Depressants are also known as tranquilizers. These drugs calm nerves and relax the muscles
in the body through their effects on the central nervous system. Depressants are commonly
referred to has "downers", "goofballs", "barbs", "blue devils",
"yellow jackets", and "ludes", the most common name being "downers". Most of
these drugs are introduced into the body by swallowing.
The most commonly known depressant drug is alcohol. Alcohol is legal and socially acceptable in the United States. However, alcohol kills five times more people in the USA than all other drugs combined. Alcohol is commonly abused by our youth and seems to be more deadly amongst the youth of our nation than any other age group.
Other forms of depressants are prescription drugs which are in use by our medical society today. As previously mentioned above, GHB also falls into this category as a depressant. Another drug is rohypnol, which is a commonly abused club drug. Both GHB and rohypnol are most commonly associated with date rape. These drugs are known to have been responsible for causing victims to fall into a state of sedation to the point to where they become victims of sexual assaults, without the ability to refuse the attack.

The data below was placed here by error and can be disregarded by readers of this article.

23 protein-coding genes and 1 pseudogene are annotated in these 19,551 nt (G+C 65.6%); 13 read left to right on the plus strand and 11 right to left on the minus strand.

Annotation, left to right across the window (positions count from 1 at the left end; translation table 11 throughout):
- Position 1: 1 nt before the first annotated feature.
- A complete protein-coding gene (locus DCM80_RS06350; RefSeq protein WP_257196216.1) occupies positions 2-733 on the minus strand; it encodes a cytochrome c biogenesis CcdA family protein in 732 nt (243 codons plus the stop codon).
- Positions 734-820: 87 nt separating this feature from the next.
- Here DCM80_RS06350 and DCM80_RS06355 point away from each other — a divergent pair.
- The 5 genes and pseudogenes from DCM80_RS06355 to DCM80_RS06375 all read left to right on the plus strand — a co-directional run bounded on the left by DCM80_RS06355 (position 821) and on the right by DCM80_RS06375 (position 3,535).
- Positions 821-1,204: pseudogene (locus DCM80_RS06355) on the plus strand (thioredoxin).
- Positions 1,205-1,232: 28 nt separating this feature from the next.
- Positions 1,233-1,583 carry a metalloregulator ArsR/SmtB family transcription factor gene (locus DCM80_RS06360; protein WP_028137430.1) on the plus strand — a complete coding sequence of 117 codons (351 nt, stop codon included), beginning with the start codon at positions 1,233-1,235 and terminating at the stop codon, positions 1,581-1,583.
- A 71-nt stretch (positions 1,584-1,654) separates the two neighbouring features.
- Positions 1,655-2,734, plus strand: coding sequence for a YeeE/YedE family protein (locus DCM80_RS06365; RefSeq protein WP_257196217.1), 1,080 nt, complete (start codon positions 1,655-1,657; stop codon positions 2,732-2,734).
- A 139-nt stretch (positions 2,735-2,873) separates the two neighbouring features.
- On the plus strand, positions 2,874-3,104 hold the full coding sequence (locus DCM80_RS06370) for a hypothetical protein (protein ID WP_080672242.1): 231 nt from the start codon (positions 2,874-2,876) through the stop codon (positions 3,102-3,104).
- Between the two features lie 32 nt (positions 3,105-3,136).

Depressants can be swallowed as a pill or consumed as a liquid. Once introduced into the body, their effects immediately suppress the central nervous system, causing anxious people to calm anxiety and promote a state of sleep. Over time, users will develop a tolerance towards the drug, and their body will require larger amounts of the drug to create the same affect. As a result, when the amount of drug increases in the body, so does the threat of death. Large amounts of depressant drugs can lead to coma and death. When one tries to withdraw from chronic use of the drug, the symptoms can be quite uncomfortable. Chronic users trying to withdraw may experience restlessness, insomnia, and anxiety, which could also lead up to convulsions and death. It is strongly recommended that chronic users seek professional assistance in quitting these drugs.